One would have thought that the humiliation of the Pakistan army in Bangladesh would have embarrassed it enough to make it stay in the barracks and launch no more moves to commandeer the state. But less than six years later, General Ziaul Huq, the man Bhutto publicly described as his monkey general (and that gives you one of many clues about Bhutto's own perverted sense of morality), ousted Pakistan's first elected government and went on to govern by decree for eleven years. He identified himself with Islam, called his system Nizam-e-Mustafa, and had soldiers go around landing lashes on the back of anyone who dared to question the sordid acts of his regime. Not even an avalanche of mercy appeals would stay his hand when it came to hanging Zulfikar Ali Bhutto. And then came a day when Ziaul Huq died amid an explosive crate of mangoes in an aircraft that simply burst and disintegrated in the skies over Bahawalpur. That was in 1988. There were hardly any Pakistanis who mourned his passing. These days his son Ejazul Huq is a minister and quite an irritant for all liberal and well-meaning Pakistanis. Remember it was Ejaz who, as religious affairs minister, tried to have Pakistanis' religious identities stamped on their passports until he was booed into retreat?

Ah, it is forever a fascinating experience reflecting on all the queer things Pakistan's generals, those in power and those along the periphery of it, have done in their narrow selfish interests. Aslam Beg could not launch a coup, but when you hear him talk, you have a feeling he regrets not having had his own brand of martial law. Tikka Khan, having despatched millions of Bengalis to their graves, joined the People's Party and ended up being governor of the Punjab. Amir Abdullah Khan Niazi, a clear buffoon asked to command soldiers, wept as the joint Indo-Bangladesh forces approached Dhaka in December 1971. Back in Pakistan from the POW camps in India, he spent the rest of his life as a strange study in shamelessness. Others, not he --- said he --- had 'lost' East Pakistan. Rao Farman Ali survived shame and became a minister in the Zia regime.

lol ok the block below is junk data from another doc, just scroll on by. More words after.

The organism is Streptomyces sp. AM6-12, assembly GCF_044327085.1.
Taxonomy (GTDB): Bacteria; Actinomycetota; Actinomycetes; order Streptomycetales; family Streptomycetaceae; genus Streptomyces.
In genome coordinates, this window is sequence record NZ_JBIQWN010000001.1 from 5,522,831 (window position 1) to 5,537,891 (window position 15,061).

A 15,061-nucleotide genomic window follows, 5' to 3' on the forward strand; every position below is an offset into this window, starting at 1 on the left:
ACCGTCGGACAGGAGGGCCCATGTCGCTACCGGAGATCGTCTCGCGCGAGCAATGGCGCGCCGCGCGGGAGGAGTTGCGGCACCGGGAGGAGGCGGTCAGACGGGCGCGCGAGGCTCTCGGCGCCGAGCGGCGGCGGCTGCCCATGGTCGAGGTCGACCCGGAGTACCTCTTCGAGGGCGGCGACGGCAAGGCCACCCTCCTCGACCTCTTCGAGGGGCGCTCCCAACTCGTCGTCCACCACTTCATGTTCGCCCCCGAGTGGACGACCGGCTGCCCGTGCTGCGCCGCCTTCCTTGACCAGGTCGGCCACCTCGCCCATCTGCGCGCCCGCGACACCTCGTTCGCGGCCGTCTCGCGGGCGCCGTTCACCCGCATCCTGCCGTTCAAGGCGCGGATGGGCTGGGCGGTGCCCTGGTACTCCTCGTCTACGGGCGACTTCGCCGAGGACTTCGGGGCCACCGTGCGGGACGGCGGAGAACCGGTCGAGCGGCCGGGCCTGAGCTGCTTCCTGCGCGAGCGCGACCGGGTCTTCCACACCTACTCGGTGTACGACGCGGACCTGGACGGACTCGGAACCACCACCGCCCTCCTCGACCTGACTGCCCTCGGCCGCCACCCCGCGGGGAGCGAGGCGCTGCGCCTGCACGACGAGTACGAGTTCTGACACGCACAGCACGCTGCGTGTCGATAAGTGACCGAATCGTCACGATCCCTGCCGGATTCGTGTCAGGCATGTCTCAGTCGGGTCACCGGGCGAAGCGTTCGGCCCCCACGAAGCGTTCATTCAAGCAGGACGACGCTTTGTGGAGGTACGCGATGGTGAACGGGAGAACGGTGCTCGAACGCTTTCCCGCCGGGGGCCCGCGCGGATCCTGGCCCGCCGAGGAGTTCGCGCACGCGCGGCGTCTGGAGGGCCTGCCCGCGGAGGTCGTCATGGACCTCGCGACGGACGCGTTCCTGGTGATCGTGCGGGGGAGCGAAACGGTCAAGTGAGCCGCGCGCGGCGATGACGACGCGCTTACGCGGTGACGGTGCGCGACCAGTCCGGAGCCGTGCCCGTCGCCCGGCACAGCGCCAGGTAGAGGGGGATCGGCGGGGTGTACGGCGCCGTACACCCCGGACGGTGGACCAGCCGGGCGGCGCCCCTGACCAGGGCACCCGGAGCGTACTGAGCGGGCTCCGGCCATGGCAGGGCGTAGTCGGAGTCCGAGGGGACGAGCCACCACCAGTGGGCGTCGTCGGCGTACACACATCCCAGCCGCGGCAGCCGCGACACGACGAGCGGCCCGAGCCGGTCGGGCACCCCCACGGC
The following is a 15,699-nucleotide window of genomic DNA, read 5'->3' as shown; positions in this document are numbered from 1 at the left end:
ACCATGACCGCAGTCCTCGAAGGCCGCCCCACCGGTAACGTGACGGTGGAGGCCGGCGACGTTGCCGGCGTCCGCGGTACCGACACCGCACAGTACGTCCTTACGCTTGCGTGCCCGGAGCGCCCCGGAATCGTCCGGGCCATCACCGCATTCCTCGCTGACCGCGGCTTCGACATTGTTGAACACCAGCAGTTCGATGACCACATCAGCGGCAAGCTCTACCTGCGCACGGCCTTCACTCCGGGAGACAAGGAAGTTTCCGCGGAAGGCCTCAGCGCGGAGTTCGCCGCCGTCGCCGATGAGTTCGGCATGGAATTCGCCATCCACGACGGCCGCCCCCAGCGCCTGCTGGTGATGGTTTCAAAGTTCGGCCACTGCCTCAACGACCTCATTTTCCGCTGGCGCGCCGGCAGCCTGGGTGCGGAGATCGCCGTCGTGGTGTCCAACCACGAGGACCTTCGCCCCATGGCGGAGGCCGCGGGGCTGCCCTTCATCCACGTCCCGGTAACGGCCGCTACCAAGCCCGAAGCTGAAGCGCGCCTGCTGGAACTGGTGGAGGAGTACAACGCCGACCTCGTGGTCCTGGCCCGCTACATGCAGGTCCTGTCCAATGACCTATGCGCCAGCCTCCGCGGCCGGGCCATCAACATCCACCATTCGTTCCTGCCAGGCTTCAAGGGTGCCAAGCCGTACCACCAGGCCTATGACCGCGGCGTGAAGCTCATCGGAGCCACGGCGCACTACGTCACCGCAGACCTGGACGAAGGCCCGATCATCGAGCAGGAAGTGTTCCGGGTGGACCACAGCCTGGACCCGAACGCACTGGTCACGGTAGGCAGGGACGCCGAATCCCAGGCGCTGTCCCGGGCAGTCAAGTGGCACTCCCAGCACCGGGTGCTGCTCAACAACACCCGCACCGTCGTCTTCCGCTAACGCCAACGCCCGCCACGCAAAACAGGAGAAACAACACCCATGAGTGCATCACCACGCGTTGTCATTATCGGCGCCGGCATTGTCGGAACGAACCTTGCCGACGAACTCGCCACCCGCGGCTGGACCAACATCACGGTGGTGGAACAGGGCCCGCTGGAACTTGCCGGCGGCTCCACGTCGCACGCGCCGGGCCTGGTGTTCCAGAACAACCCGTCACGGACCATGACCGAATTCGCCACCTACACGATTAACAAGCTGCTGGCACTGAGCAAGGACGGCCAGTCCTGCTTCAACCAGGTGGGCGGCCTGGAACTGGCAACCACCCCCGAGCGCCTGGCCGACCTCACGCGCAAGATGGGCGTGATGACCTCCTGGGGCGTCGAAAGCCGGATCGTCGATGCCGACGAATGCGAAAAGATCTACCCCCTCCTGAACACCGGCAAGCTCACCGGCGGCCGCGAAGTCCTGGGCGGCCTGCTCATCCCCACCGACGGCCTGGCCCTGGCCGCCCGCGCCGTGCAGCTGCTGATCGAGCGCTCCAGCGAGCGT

The long tale of Pakistan's generals continues. Who knows if and when General Ashfaq Pervez Kiyani, Pakistan's new army chief, will strike?